In other words, Modi should encourage competition between India’s states. Regions that prove most amenable to cutting needless bureaucracy and implementing pro-business market reforms could receive rewards by the national government, such as prioritisation for infrastructure spending or cheaper lending lines.
Such reforms, if conducted wisely, should benefit local investment and increase jobs. Such successes would likely underscore how beneficial it is for state governments to pursue liberalisation, rather than remain the servant of vested interests or too scared to enact reforms that might upset vocal portions of the local population.
By getting states to compete to become manufacturing- and foreign investment-friendly, Modi could help generate the sort of economic boom that observers originally hoped he could attain. With India's economy already growing at roughly 7.5%, the upside potential from even modest reforms is promising.
Could Vietnam, Asean or oil prices be a source of cheer in 2016? Click below for Page 2
Vietnamese privatisation powers economy
Vietnam is beginning to regain the attention of international investors, after years of mismanagement and retrenchment. The country is actively aiming to benefit from China’s attempts to haul itself up the manufacturing value chain by filling in below, while its government is considering the merits of privatisation.
These privatisation possibilities have led some to argue Vietnam could end up being included into MSCI’s emerging market stock index by 2017. This seems overly optimistic. However, if Hanoi realises that it will most encourage foreign investment by privatising genuinely sizeable stakes in its companies rather than the tiny slivers it has done to date, it could help precipitate an inflow of capital into an Asian economy that remains tigerish in its potential.
The country looks set to report annual economic growth of around 6.68% for 2015, according to the General Statistics Office in the country on December 26.
Such privatisations, combined with Vietnam’s strong growth, could help bolster local efficiencies, encourage local private companies to seek capital as well, expand the country’s capital market and attract yet more foreign capital and companies.
Japan stocks to continue surging
The meagre, albeit positive, GDP growth in Japan in 2015 failed to cover ongoing concerns about the lack of inflation in the country. Premier Shinzo Abe has place reigniting inflation at the centre of his government’s goals, an understandable desire given the country’s need to both grow and reduce the cost of its debt burden.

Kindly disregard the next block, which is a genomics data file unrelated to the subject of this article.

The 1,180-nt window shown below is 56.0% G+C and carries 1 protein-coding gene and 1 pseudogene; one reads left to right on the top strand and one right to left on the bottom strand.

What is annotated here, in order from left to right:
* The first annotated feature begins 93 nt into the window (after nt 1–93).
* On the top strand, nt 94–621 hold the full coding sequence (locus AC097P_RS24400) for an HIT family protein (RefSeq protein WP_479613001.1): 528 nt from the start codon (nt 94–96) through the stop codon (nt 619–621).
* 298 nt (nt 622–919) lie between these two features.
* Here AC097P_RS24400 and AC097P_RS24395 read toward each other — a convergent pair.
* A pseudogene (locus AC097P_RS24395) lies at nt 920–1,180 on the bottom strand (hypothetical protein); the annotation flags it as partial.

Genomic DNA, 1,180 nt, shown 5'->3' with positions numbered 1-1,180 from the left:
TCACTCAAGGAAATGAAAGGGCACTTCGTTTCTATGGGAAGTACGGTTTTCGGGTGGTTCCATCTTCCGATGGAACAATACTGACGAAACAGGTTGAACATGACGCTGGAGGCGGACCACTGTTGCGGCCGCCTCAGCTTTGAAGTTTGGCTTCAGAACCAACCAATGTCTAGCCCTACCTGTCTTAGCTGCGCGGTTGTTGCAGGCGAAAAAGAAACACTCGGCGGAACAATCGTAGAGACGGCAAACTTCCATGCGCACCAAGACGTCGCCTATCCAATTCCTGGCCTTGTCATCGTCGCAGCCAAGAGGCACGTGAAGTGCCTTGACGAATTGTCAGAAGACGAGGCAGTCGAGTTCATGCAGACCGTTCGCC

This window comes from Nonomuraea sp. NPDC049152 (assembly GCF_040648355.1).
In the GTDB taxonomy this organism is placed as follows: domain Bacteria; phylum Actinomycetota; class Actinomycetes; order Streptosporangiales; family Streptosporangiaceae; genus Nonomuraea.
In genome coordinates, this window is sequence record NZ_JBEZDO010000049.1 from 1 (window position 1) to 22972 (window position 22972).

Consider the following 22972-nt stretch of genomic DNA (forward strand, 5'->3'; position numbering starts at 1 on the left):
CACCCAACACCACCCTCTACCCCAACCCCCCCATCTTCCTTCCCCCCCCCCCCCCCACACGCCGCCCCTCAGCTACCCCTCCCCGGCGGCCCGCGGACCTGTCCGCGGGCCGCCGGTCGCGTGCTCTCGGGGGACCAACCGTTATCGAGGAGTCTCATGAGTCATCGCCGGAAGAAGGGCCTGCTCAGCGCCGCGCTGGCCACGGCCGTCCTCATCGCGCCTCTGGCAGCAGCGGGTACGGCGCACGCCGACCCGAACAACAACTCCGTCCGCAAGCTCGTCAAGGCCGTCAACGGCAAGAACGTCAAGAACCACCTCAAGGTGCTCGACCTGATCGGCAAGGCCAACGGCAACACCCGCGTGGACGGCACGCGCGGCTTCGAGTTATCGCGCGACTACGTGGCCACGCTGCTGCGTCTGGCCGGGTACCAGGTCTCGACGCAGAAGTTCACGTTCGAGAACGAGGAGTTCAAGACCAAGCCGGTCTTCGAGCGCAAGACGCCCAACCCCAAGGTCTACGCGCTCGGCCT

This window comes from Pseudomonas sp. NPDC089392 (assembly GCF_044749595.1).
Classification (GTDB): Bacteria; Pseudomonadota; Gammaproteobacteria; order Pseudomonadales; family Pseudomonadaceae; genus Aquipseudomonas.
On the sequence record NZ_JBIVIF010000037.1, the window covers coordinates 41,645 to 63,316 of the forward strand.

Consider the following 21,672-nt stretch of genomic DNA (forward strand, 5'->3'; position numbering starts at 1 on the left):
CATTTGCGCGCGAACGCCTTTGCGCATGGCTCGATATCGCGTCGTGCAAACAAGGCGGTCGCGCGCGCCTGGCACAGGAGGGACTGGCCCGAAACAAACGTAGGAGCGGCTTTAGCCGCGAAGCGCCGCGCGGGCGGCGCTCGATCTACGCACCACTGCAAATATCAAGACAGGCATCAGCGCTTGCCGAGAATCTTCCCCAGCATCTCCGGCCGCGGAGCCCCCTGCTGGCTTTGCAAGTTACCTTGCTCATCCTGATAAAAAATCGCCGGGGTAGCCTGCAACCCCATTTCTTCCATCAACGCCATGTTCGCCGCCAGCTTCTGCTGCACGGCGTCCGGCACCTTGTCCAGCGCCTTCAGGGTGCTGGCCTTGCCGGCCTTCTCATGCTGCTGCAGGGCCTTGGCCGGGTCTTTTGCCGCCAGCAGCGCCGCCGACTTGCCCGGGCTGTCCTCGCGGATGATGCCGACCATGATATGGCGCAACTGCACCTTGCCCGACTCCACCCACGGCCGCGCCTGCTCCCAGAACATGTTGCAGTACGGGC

To help counter this, the Bank of Japan is embarked upon a well-advertised and concerted effort of quantitative easing, buying back portions of its mountainous debt pile. The likely beneficiary of this has been Japanese stocks, with the benchmark Topix index rising 8.9% in US dollar terms and 9.9% in local currency terms in 2015 according to Bloomberg, as domestic investors put more of their money into higher-yielding investments. Amazingly, this took place despite foreign investors selling $2.1 trillion of Japanese shares last year.
This is likely to continue in 2016 too, and it should be bolstered by foreign investors returning to the market. Investors who are prepared to buy into Japanese shares could enjoy some positive performance from international standard, cash-rich companies, many of which are diversifying into faster-growing economies via large acquisitions.
Asean’s common market kicks of trade flows
After over 10 years of planning, the end of 2015 heralded the introduction of the Asean Economic Community. The new Southeast Asian trading bloc is designed to compete with other regional heavyweights such as China and Japan.
It certainly has the potential. The AEC includes some of Asia’s fastest-growing economies, in terms of economic growth and populations. Asean’s leaders intend total GDP growth for the region to rise to 5% a year by 2030, which should mean healthy growth for a region with a combined economy of $2.5 trillion today.
Currently, the potential appears limited. Fears exist among members that the playing field is not level. Subsidies are not banned under the community’s rules, leading to fears that some countries will support favoured sectors and seek to grab market share of neighbours.
Yet there is the possibility for trade between these nations to surge, due to reductions in tariff barriers and legal hurdles, and gradual uniformity among labour and investment rules. And the potential to allow freer movement of skilled professionals and to lower logistical costs could be a boon for industries. It could also mean greater specialisation, helping bolster the region’s competitiveness as a whole.
True, the impact of these benefits will grow over several years, not just in 2016. Yet the fact the AEC has finally launched could help precipitate more investment into the region, and help foster a positive attitude towards its prospects.
Low oil prices offer a kicker
The decline of oil prices to 10-year lows has hurt a number of countries, not least net exporters Malaysia and Thailand. But for much of Asia ongoing oil price lows are largely a net positive.
While lower prices feed deflation, which might impact Japan’s ongoing battle to raise prices, this is not a major concern in markets such as India or Indonesia. Indeed, low energy prices offer these countries more leeway to promote consumerism domestically.
Similarly, lower energy costs should leave more money in the pockets of Chinese manufacturers and consumers. Provided they can be persuaded to use it, it could offer the country an economic opportunity.
The key question will be whether prices remain low, fall even lower, or rise sharply. US shale producers are struggling under current lows, with more likely to either reduce supply or go out of business.
Given the instability in the Middle East and political volatility in Venezuela, another oil exporter, it is hard to predict how oil prices could move. However, the most likely outcome is that they rise slightly, although it’s more likely they only return to $50-$60 a barrel, rather than $100 a barrel this year.